As luxury housing and chain stores replace mom and pop
shops on University Avenue, Gainesville finds its
culture at risk because of gentrification.

To outsiders, Gainesville, Florida, might appear as nothing more than an average college town in the middle of the state. But to the people who call it home, Gainesville is much more. It is a city rich with culture, history and individuality. However, some are now voicing concern that modern development has ignited a cultural carnage.

Residents say Gainesville is slowly transforming into a chain-ridden, overpriced city controlled by expansive corporations. With each advancement and termination of classic local establishments, the city is falling victim to the brunt of gentrification: Upscale student complexes are rising along with 24-hour CVS stores and shiny new businesses. Tattoo shops and classic eateries are falling by the wayside. Musical venues that produced the likes of Tom Petty back in the day are being forced out to make room for gentrified high-tech company headquarters.

This project honors and explores unique businesses that have made Gainesville what it is – and explores what it is becoming.

Gainesville during FEST
gentrification definition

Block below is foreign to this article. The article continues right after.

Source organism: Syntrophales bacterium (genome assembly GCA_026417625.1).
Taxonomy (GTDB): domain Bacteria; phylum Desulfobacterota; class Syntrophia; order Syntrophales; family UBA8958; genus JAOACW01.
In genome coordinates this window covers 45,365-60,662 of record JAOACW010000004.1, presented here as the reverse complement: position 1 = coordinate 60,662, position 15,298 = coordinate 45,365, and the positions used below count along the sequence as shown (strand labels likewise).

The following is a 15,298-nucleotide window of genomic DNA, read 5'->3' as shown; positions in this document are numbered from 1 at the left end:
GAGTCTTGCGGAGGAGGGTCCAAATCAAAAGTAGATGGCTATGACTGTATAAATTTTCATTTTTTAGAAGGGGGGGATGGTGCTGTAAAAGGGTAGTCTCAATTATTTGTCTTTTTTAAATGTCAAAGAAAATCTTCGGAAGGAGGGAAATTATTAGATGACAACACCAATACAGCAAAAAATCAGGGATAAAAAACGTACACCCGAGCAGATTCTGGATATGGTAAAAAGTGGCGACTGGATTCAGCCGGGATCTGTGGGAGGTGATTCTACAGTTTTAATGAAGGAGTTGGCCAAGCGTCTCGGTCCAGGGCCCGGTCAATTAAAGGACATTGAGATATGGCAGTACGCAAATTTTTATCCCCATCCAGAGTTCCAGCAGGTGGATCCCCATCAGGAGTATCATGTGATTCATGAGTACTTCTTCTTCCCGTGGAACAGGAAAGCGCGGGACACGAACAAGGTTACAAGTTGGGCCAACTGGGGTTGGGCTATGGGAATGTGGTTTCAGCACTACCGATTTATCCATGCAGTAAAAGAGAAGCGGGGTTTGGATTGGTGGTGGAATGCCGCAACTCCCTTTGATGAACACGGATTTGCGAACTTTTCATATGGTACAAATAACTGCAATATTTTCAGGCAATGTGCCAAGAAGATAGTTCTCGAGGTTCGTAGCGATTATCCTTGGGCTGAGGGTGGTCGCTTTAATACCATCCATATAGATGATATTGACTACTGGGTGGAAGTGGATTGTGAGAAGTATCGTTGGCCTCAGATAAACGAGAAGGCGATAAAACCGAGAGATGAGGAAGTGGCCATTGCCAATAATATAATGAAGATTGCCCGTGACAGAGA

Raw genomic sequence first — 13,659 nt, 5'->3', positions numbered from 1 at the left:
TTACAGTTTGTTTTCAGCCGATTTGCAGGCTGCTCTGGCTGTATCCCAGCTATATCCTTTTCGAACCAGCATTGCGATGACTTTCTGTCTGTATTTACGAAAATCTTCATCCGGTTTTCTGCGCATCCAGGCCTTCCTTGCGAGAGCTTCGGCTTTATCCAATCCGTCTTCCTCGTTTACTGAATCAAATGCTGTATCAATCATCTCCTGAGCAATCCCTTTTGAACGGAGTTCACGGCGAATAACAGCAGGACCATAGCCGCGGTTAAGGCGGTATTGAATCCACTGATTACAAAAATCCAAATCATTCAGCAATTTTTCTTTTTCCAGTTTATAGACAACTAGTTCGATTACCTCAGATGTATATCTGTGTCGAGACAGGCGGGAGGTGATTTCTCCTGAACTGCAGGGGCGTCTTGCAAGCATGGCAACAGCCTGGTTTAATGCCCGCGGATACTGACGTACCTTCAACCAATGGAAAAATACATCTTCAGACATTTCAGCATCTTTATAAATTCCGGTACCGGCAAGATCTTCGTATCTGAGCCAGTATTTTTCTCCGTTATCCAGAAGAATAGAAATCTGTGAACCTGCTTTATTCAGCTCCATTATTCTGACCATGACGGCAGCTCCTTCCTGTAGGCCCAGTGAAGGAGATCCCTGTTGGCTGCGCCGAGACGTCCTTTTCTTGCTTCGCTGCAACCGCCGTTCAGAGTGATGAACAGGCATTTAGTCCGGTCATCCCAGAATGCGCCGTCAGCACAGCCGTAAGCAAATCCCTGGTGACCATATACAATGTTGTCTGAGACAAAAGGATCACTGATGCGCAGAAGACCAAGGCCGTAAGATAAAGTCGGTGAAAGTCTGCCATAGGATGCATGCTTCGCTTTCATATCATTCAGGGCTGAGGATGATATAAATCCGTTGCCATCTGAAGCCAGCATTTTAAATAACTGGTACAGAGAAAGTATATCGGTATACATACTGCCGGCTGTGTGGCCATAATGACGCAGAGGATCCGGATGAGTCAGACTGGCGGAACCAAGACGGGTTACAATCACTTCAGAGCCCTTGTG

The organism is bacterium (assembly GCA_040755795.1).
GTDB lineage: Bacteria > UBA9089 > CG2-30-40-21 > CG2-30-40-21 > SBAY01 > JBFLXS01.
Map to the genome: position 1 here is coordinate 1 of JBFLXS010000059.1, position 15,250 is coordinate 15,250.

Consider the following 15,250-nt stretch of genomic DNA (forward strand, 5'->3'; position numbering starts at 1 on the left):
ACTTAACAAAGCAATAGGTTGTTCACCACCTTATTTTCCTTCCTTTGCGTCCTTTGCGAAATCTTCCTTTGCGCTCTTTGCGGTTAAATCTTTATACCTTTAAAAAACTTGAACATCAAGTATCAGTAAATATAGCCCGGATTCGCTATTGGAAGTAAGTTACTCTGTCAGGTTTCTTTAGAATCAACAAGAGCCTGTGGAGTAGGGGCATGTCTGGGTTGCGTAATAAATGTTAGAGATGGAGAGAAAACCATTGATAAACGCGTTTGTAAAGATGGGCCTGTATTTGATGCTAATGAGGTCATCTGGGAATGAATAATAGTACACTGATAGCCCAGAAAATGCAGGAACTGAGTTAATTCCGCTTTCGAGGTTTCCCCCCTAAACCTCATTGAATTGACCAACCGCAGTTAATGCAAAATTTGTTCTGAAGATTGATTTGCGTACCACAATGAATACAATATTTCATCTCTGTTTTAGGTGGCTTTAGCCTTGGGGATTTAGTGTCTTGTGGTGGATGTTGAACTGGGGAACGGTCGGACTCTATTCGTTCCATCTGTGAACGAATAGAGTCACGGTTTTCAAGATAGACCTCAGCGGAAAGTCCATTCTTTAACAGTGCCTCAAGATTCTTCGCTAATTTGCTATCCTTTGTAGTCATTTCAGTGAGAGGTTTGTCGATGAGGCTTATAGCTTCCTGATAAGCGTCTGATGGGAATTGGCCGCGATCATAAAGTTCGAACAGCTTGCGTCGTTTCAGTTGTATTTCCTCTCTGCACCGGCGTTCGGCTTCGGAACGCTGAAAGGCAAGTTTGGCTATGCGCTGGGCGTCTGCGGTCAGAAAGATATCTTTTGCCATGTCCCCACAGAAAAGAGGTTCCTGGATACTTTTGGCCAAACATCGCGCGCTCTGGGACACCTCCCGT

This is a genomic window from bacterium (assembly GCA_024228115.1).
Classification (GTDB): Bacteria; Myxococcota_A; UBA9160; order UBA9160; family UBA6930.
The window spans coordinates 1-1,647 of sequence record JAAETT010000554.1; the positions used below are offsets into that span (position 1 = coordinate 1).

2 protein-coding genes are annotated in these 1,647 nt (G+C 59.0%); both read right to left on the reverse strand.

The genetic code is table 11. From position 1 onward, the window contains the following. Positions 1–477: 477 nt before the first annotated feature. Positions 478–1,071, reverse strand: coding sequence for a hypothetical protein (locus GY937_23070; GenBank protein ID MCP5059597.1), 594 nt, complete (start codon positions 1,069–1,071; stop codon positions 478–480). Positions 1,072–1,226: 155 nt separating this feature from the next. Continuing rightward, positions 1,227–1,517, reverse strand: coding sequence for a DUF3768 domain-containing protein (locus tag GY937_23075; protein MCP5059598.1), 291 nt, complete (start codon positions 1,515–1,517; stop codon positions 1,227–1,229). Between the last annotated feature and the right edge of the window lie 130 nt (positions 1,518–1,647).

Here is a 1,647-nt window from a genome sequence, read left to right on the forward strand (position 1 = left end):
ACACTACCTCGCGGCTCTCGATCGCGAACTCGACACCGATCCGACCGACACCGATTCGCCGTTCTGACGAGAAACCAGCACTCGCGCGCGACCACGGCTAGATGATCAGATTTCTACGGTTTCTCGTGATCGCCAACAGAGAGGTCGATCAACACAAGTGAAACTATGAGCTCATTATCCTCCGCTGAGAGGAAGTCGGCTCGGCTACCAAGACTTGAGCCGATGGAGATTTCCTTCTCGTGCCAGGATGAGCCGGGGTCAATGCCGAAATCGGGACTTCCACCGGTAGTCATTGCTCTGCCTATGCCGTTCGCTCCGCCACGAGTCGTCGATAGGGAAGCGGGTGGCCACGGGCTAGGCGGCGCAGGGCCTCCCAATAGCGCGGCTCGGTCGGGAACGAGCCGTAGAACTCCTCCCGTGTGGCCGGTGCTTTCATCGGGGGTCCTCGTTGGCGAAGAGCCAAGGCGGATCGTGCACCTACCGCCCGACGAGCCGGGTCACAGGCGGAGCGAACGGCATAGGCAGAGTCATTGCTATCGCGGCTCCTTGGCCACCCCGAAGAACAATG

The following local businesses have been impacted by development.
Click on each image to learn more.



Burrito Brothers

Addiction Tattoo

Maude's Classic Cafe

Dough Religion



The benefits of development: How the McGurns rejuvenated downtown Gainesville

Ken McGurn

Businessman, McGurn Management Company

Gainesville local Ken McGurn has worked on redevelopment projects since 1978. Ken and his wife Linda McGurn won the 1986 National Southeast Quadrant Redevelopment Project that included the Sun Center, Arlington Square Apartments, the Star Garage Legal Center, the Downtown Parking Garage and 14 blocks of the city streets.

The redevelopments of the McGurns helped maintain the fabric of the historical downtown area. Although there was opposition during project proposals and construction, Ken McGurn said that instead of giving up he did everything he could to help the area continue to develop. This included keeping tenants that could not pay rent instead of having vacancies and supporting businesses that were in debt. He said it was not instantly successful. "It takes the initial step and somebody to believe in it and make it happen."

Photo courtesy of The Gainesville Sun.

About the project

Culture in Crisis was created by students at the University of Florida's College of Journalism and Communications.

Contributing writers and photographers

  • Natalie Rao
  • Max Chesnes
  • Gabrielle Calise
  • Drea Cornejo
  • Abigail Miller
  • Emma Green
  • Cecelia Lemus
  • Zachariah Chou

Web developer

  • Gabrielle Calise

Faculty Adviser

  • John Freeman, Professor